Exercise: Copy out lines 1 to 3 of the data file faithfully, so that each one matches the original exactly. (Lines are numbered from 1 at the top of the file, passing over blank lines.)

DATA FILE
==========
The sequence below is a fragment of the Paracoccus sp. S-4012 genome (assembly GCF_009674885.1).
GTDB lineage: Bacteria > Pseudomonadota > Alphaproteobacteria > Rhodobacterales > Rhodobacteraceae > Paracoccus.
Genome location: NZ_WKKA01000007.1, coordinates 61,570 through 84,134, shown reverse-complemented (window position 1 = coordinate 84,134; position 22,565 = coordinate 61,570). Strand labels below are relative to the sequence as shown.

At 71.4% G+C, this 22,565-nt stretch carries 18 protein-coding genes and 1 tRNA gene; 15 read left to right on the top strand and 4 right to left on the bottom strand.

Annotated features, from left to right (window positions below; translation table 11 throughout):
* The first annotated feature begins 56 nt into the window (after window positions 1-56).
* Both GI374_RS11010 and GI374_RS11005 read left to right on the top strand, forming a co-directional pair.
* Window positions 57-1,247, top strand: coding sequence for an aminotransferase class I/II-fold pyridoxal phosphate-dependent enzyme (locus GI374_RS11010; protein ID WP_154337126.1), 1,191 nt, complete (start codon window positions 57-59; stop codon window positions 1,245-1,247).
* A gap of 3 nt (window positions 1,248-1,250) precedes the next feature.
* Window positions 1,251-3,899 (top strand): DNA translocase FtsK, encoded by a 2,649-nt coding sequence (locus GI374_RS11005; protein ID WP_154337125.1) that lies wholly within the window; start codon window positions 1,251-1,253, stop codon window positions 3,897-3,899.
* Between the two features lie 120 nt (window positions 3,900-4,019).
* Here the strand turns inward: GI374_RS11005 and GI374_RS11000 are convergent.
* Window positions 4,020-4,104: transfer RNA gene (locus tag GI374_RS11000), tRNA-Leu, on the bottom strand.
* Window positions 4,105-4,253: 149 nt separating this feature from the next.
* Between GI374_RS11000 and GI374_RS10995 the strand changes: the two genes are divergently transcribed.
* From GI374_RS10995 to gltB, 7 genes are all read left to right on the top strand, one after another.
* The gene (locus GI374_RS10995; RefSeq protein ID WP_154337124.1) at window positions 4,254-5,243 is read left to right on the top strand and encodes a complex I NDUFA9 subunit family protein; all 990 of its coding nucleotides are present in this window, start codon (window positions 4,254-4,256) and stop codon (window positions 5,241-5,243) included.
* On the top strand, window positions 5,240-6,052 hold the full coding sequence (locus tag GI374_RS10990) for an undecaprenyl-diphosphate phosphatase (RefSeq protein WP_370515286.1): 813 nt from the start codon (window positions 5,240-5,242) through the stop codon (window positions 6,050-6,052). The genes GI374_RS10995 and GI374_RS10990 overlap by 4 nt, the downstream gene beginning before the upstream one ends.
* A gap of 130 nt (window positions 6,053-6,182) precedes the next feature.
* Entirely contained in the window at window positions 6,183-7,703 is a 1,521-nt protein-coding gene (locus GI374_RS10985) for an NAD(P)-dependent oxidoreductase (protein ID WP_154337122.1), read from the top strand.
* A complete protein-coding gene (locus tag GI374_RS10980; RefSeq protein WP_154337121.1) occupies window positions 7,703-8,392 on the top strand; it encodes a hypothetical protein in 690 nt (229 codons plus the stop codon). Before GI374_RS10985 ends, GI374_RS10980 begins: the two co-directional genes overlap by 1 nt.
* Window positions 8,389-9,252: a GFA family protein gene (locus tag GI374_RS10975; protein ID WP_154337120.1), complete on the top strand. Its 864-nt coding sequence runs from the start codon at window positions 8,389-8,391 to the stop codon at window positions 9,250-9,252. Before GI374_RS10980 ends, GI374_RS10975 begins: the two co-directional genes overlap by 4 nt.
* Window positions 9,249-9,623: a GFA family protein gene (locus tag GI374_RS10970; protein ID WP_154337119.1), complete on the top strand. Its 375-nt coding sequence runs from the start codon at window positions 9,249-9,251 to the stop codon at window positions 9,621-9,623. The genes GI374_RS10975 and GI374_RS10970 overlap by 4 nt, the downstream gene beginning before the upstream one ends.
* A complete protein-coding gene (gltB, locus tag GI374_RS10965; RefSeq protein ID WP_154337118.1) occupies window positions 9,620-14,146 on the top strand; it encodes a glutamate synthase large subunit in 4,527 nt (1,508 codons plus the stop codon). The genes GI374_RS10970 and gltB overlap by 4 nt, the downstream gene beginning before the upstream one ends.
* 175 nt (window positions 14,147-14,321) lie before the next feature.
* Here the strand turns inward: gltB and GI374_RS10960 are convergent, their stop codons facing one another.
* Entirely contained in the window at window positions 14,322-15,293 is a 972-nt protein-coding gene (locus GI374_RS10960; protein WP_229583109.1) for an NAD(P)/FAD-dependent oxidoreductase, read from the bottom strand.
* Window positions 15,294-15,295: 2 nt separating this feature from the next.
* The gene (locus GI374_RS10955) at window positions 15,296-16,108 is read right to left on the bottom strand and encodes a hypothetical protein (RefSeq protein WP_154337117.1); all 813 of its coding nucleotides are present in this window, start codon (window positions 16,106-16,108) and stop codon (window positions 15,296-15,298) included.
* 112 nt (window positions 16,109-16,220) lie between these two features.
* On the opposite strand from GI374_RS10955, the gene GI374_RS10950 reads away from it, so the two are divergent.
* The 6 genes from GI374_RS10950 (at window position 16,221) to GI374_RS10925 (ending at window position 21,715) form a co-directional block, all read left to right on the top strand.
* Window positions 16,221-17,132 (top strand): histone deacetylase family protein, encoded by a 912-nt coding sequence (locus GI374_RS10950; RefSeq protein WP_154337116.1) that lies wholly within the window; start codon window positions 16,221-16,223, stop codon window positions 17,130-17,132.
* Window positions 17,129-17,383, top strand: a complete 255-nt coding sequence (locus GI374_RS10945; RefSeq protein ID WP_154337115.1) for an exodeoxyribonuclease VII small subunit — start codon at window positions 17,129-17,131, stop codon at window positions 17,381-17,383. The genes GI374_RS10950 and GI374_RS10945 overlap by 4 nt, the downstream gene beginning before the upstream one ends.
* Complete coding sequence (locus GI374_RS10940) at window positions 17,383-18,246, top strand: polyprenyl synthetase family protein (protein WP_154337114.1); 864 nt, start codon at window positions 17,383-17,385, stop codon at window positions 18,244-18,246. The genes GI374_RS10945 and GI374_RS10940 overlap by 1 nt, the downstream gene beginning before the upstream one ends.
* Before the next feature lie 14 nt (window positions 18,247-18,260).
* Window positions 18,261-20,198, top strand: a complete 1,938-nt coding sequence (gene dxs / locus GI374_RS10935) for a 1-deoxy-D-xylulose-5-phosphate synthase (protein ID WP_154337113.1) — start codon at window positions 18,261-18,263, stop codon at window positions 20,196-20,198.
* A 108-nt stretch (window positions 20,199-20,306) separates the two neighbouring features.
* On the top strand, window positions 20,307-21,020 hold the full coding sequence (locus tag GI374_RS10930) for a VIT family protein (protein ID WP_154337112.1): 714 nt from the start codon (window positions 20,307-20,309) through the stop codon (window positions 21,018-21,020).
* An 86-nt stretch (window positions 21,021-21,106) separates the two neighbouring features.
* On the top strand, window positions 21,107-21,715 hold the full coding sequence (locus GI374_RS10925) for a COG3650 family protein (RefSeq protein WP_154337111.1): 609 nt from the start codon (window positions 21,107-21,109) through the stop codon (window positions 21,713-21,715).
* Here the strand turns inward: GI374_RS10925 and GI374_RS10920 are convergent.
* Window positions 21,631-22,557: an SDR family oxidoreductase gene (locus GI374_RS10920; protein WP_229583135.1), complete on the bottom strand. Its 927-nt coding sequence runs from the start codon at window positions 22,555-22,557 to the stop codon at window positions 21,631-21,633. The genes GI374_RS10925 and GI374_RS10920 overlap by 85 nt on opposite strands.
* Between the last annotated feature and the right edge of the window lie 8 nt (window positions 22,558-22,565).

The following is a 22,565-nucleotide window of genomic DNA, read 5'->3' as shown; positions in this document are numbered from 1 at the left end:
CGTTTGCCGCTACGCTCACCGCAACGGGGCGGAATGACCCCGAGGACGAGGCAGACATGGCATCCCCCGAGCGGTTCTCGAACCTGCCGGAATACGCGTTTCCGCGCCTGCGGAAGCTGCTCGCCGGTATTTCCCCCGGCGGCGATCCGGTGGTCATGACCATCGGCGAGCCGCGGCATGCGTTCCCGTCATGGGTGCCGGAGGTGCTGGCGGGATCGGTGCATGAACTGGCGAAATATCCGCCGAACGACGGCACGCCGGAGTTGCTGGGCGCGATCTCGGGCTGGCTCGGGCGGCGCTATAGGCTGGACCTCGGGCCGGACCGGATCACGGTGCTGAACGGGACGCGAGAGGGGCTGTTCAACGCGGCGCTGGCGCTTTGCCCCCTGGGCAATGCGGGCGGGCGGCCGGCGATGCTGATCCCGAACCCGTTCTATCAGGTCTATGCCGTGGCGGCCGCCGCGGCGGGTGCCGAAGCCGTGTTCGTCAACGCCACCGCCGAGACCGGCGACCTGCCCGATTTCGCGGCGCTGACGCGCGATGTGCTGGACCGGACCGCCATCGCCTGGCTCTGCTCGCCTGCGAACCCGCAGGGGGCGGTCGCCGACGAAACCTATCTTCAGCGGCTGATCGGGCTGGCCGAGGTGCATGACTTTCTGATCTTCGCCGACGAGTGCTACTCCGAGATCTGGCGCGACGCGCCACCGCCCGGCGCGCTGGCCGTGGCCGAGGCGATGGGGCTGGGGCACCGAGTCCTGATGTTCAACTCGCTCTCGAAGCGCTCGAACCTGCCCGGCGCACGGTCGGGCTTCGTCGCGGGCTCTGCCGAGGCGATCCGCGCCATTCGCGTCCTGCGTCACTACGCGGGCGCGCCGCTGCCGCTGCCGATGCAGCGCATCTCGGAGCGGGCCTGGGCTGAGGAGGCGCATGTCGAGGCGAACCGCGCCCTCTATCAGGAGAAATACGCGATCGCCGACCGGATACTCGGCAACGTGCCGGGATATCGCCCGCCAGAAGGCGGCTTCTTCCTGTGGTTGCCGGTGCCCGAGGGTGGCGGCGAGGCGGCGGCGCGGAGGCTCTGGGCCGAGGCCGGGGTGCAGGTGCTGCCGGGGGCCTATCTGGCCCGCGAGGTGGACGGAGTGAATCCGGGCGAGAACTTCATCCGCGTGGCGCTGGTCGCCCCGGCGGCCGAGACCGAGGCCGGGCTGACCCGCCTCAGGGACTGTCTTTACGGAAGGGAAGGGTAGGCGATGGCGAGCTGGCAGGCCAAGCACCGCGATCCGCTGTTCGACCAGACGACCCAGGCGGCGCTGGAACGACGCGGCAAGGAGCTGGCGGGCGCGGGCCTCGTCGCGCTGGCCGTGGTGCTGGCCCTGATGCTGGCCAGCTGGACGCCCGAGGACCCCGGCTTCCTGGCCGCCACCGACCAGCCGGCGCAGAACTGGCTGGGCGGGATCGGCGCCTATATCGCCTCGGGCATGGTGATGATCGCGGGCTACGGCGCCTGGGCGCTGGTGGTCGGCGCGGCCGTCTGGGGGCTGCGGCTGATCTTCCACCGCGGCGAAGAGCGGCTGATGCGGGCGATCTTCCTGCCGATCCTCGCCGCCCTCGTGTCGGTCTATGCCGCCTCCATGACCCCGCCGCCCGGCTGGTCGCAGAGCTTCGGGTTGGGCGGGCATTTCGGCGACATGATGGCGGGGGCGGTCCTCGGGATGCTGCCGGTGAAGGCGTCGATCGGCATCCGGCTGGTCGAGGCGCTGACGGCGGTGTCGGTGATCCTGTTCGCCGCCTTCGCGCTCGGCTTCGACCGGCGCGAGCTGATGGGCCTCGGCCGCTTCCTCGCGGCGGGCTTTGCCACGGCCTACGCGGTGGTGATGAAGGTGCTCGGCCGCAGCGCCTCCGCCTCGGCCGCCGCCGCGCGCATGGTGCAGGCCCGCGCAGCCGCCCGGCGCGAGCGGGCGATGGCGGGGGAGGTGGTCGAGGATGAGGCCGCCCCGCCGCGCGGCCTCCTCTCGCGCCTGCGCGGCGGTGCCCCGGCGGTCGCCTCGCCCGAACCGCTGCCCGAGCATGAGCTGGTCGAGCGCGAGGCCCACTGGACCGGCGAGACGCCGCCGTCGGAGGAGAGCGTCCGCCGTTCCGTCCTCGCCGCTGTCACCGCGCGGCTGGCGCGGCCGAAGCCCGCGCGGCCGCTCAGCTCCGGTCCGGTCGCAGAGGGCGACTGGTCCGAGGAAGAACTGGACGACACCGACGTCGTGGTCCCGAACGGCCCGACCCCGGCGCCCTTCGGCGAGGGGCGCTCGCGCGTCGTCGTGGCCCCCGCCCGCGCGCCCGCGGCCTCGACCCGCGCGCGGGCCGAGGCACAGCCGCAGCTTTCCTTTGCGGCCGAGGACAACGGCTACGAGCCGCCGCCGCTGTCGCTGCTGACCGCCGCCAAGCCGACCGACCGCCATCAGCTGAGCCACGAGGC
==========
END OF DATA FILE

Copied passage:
The sequence below is a fragment of the Paracoccus sp. S-4012 genome (assembly GCF_009674885.1).
GTDB lineage: Bacteria > Pseudomonadota > Alphaproteobacteria > Rhodobacterales > Rhodobacteraceae > Paracoccus.
Genome location: NZ_WKKA01000007.1, coordinates 61,570 through 84,134, shown reverse-complemented (window position 1 = coordinate 84,134; position 22,565 = coordinate 61,570). Strand labels below are relative to the sequence as shown.